Making Mail Better

   
mail_starListening to all the analysts, vendors, and consultants you’d think that every piece of mail that is produced these days is personalized, relevant, and demographically targeted.

A quick scan of your own personal or business mail will tell you the goal of widespread personalized communications is still in the distance. “Spray and Pray” lives on as an often-employed marketing strategy. “Dear Customer” still substitutes for even the simplest recognition of individual customer relationships. Duplicates abound. And relevance? Well, if you live in the selected zip code, it often appears you’re a qualified prospect.

The software to create more meaningful mail is accessible at a reasonable cost. Many document operations have the digital print engines to support the production of highly-variable materials. In most cases, the ability to create better mail already exists. It just isn’t used as often as it should.

What is the Holdup?

It’s quite amazing that an industry facing challenging times and an increasingly lower volume of work is so reluctant to abandon the archaic methods of bygone decades. Is there no imagination? No ambition? Or is it just that some companies are desperately clinging onto anything that can support the legacy business model that depends on volume?

Over the past several years, physical document producers have had to compete with digital delivery channels that were significantly less expensive. It hasn’t been pretty. A lot of traditionally paper documents have moved to electronic versions. But while functionality has improved for both physical communications and electronic messaging, it seems the electronic world has been a lot better at implementing the technology to achieve greater results. Now, not only is the digital channel cheaper, but in many ways it’s better.

The ability to track customer actions as they click on links in emails, landing pages, or web sites is an advantage over what can be achieved with paper documents. Mail can provide similar feedback by using technologies such as PURLs or QR codes. But a good portion of QR code implementations to date have been poorly executed or under-utilized.

Easily-Implemented Improvements

Mail has some advantages that can be exploited with just a little bit of effort. Studies have shown that a minimal amount of personalization and targeting – well within the abilities of almost any mailer with a digital printer and some decent software – can improve response rates. Simply understanding customer relationships or using elementary demographic data to craft more relevant messages can make a huge difference.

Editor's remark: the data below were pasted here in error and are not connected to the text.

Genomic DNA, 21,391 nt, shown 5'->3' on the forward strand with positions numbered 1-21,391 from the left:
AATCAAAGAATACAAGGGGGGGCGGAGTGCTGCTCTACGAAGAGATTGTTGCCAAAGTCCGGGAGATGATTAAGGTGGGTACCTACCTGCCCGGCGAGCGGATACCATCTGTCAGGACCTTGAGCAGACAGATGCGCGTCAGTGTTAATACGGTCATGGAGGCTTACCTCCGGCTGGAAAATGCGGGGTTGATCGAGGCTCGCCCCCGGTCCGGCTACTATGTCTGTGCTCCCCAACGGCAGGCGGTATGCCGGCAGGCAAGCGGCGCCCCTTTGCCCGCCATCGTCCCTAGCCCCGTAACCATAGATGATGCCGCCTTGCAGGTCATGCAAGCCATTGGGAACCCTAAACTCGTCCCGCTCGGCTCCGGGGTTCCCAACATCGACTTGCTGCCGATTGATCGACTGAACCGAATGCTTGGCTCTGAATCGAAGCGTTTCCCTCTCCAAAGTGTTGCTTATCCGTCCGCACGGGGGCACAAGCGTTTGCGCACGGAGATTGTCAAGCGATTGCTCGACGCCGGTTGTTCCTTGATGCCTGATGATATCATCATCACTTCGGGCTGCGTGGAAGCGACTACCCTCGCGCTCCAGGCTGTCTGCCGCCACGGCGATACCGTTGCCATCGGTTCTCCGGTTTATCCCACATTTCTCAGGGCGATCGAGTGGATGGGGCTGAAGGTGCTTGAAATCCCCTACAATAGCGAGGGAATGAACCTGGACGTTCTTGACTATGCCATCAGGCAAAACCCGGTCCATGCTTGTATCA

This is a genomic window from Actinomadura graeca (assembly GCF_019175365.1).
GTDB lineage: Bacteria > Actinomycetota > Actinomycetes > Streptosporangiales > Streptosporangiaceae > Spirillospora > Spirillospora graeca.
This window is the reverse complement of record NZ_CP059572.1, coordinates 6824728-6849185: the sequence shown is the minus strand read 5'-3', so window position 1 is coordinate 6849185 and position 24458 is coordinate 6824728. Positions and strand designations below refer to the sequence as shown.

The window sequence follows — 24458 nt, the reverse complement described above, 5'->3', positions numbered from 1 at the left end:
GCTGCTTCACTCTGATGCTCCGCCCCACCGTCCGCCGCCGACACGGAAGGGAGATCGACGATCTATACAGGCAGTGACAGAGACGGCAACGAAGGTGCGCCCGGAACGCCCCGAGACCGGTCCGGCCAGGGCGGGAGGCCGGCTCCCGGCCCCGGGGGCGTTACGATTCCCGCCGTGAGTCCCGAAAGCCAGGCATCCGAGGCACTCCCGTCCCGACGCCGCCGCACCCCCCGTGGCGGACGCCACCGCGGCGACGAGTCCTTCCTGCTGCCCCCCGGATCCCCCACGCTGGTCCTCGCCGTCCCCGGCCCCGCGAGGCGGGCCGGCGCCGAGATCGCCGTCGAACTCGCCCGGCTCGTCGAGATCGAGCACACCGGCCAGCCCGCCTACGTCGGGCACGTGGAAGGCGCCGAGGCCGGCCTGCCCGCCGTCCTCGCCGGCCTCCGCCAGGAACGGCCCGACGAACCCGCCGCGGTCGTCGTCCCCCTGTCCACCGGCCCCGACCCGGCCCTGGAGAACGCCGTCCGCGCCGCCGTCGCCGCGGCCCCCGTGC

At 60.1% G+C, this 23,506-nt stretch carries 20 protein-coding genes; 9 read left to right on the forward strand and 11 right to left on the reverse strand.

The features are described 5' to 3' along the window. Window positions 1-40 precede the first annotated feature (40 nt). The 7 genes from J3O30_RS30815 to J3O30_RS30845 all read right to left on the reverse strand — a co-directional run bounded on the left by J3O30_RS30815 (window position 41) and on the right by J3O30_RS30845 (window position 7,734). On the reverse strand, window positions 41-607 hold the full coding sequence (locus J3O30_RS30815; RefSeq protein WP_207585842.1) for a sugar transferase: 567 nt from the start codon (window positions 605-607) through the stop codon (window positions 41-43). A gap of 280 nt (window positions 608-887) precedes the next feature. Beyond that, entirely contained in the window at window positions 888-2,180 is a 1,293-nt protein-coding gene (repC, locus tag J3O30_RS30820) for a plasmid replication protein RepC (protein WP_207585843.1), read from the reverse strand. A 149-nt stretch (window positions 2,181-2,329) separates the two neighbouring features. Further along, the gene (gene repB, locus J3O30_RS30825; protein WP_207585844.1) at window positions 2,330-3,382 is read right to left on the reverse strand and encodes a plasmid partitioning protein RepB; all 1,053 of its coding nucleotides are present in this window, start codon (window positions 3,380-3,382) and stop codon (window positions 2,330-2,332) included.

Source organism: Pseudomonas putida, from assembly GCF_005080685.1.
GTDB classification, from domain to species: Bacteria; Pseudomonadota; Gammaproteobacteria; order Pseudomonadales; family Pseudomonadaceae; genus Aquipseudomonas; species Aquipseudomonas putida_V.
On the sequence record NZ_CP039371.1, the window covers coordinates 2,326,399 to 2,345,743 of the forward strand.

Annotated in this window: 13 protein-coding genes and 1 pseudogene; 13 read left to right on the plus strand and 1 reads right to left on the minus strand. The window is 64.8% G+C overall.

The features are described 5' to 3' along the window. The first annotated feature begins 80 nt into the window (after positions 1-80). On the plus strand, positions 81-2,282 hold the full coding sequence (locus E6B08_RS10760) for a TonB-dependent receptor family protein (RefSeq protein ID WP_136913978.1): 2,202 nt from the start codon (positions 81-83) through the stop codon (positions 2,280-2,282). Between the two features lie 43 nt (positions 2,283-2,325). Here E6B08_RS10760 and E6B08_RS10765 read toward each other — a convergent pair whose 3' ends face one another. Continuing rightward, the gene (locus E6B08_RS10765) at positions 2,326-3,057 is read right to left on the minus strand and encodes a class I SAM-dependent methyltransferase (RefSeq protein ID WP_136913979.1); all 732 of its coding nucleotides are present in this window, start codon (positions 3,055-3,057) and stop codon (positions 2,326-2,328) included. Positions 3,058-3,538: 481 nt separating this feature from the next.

How many responses do marketers really get when they send customer acquisition pieces to their current customers? What’s the success rate for pitching landscaping services to apartment renters? How many Medicare supplement insurance plans are sold to college students? What percentage of dead people refinance their homes? The response rates on direct mail campaigns with insufficient filtering criteria and a single version of the message is generally in that 1 percent or less range we’ve been told to expect. And yet, the practices continue.

Mail can done better. It’s not that hard.

Education is Key

Educate yourself first. Seek out advice on best practices and talk to experts or your vendor partners. They can show you how to make your mail more effective. You may be able to save money on materials and postage and invest some of those funds in a second channel.

To counter the negative effects of cheaper distribution channels and uncertainty about future postal delivery services, producers of mailed communications need to step up efforts to make the mail more effective. And it’s going to be up to these folks to make sure the people who make decisions about customer communications understand what mail can do and how it can enhance their results when combined with all the other channels that are available today.

In the long run, making mail better will be the best move for mail producers, their customers, and the mail recipients.

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